Tag Archives: facist

Year of activism #26

I started a practice earlier in the year of not bundling up rubbish into plastic to put it into bins, trying to take and sort my household waste daily and not keeping a bin inside so I could keep a watch on my behaviour and also notice just how much non-useable, non-renewable packaging was coming into the home.  I have been doing well on this front for a number of years, but now living alone I am getting daily data on my own behaviour.  Things that are helping me are the compost bin, a worm farm, recycling service from the council and my own consumption habits of trying to avoid bringing single use plastics into the home in the first place. I have a lot more steps to take and am delighted and encouraged when I get books delivered in cardboard with not a plastic sleeve to be seen. I have more steps to take but I do feel like I am getting on top of it. This little everyday acts being built into lifestyle are the only way I consistent and wholehearted change can take place. It is like we all need an environmental equivalent of noom, to get our psychology and behaviour to be aligned to bring about the planet health we want for ourselves and future generations, other species and our planet.

There are loads of apps out there to track data on carbon use, online shops to buy goods to keep your waste at bay, but I can’t seem to find an app that links behaviour and psychology – would love to know about it if it exists – let me know.  Changing behaviour is not easy, it requires constant feedback, discipline and compassion when you fall off the wagon and need to start again. It required a beginners brain, knowing you are going to have to treat each occasion as if it was the first. Support and cheer squads help as does personal reflection and data to show you are working towards your goals. In my experience trendlines equal encouragement and compassionate self-correction.  The power of aggregation and seeing your contribution, however small, add up with others doing the same thing helps you to understand movement and heralds change at scale.

“Morality cannot be legislated, but behavior can be regulated. Judicial decrees may not change the heart, but they can restrain the heartless.” – Martin Luther King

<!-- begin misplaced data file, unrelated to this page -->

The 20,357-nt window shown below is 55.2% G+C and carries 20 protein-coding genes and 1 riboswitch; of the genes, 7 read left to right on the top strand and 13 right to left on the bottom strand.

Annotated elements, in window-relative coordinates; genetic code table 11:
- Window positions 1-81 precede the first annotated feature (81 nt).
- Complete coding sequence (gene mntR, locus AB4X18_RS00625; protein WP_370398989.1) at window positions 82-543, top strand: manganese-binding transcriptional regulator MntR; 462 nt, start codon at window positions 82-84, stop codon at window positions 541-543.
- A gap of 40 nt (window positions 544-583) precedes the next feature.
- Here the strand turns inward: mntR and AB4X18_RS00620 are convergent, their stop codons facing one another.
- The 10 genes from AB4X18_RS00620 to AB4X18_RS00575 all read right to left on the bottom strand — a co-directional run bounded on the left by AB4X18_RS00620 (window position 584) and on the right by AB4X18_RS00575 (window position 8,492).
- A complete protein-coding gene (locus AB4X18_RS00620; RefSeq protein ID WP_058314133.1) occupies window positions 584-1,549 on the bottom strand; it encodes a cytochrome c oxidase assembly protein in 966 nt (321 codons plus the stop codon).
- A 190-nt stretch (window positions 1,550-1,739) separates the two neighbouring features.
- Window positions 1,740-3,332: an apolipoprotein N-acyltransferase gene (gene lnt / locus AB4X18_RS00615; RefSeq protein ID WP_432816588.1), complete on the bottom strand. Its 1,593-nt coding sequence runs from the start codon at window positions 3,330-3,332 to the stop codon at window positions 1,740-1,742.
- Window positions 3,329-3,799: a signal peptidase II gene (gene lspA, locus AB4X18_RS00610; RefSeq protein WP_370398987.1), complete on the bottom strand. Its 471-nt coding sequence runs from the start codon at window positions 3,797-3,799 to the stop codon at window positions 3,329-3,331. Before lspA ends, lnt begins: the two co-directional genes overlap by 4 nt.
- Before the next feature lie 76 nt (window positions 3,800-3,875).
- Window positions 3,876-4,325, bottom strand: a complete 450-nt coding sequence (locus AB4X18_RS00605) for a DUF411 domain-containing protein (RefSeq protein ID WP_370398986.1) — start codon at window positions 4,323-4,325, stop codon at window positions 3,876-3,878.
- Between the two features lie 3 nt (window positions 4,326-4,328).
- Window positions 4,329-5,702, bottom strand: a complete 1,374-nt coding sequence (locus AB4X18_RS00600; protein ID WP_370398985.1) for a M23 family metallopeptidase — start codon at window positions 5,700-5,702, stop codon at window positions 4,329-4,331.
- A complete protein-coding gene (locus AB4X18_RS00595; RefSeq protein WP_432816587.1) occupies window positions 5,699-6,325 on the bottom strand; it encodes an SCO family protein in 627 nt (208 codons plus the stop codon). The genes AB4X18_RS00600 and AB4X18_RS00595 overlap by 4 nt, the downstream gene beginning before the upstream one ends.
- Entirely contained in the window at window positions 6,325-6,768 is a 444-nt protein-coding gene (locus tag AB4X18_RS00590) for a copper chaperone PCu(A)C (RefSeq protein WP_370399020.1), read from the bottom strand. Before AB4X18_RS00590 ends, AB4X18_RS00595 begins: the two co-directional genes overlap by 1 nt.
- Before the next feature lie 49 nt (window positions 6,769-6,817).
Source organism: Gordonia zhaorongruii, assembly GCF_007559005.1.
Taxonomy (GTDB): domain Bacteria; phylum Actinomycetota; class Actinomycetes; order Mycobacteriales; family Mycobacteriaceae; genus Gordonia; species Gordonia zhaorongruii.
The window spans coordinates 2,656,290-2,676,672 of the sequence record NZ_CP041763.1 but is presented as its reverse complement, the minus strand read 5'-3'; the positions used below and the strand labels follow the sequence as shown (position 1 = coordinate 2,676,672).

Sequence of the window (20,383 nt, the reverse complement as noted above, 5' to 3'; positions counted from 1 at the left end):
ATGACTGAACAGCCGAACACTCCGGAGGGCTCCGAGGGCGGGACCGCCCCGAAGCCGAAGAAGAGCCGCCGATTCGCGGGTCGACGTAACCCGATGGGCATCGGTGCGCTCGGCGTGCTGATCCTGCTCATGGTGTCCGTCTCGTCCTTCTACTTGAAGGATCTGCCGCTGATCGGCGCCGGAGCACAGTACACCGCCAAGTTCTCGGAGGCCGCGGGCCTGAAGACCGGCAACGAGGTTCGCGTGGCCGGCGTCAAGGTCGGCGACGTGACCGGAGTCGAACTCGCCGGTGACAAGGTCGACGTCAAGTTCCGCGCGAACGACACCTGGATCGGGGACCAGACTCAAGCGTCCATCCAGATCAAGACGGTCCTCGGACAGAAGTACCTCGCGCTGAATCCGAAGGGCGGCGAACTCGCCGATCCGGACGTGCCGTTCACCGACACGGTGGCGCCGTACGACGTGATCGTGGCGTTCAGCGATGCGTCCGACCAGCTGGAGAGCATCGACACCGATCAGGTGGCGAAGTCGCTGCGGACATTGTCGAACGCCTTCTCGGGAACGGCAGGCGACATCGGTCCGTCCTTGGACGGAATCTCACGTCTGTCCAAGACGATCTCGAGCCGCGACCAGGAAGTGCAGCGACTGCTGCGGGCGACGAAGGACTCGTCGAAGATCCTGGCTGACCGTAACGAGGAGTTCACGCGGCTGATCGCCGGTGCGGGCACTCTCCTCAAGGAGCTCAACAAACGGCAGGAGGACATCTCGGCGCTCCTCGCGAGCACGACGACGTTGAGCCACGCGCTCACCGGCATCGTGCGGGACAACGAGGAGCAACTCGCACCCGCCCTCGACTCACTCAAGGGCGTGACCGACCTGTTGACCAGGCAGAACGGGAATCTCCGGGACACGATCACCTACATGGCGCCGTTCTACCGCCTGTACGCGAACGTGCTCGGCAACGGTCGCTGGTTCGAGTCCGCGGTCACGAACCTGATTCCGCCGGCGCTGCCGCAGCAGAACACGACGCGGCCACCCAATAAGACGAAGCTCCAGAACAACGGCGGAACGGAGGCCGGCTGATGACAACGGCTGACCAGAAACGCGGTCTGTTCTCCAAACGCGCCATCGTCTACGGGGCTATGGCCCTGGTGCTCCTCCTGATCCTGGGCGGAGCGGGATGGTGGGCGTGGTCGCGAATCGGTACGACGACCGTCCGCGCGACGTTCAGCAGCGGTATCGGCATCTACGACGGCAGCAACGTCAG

It seems to me, we are not always heartless but forgetful. We forget we are all connected, all belong to one another and all share the same home. We forget our liberation and wellbeing is connected to each other’s and without those connections we cannot thrive collectively. Finding ways to help us remember our connectedness seems to be have been inbuilt into the ways various countries have managed the pandemic and those places where individualism is given a higher value than community are paying the price in the number of deaths.  And we can see how the fascist playbook is being applied to fuel and foster death. The appearance of a national leader from North America this week in front of stone faces in a mountain is the text book example of bringing all the elements of race, power and privilege together, setting the conditions for civil unrest and the inevitable rise of propaganda which we are seeing ooze out onto digital platforms. The call to remember who we are will be part of the antidote, the call for a moral revival is how it is being expressed by a coalition of activists and organisations forming as the Poor Peoples March on Washington, drawing deep into the roots of MLK’s words.  For those of us far from these lands, yet still effected by it, because we are all connected, our acts of solidarity and examination of our forgetfulness are calling us too. There is plenty of restoration, reparation and reconciliation ahead for us to do here in Australia. And resistance – there is that too – making is a 4R strategy to get over our amnesia.

Finding ways to do deal with the excess packaging, what can be wasted and what can be reused or recycled is part of all we are called to do in our daily activism. A moral revival is going to be needed because while legislation is an aid to quell inappropriate behaviour, it is not enough. We have to do the work, and we have to do it daily, we can’t act alone and an individual penalty isn’t enough and may even stoke the fires of inequity. Some of our rubbish is going to take years to breakdown in landfill, like some of our racism and colonisation can’t be broken down in a generation. But I fear we don’t have that much time.  …. Any app developers out there working on something??

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Photo by Ravi Sharma on Unsplash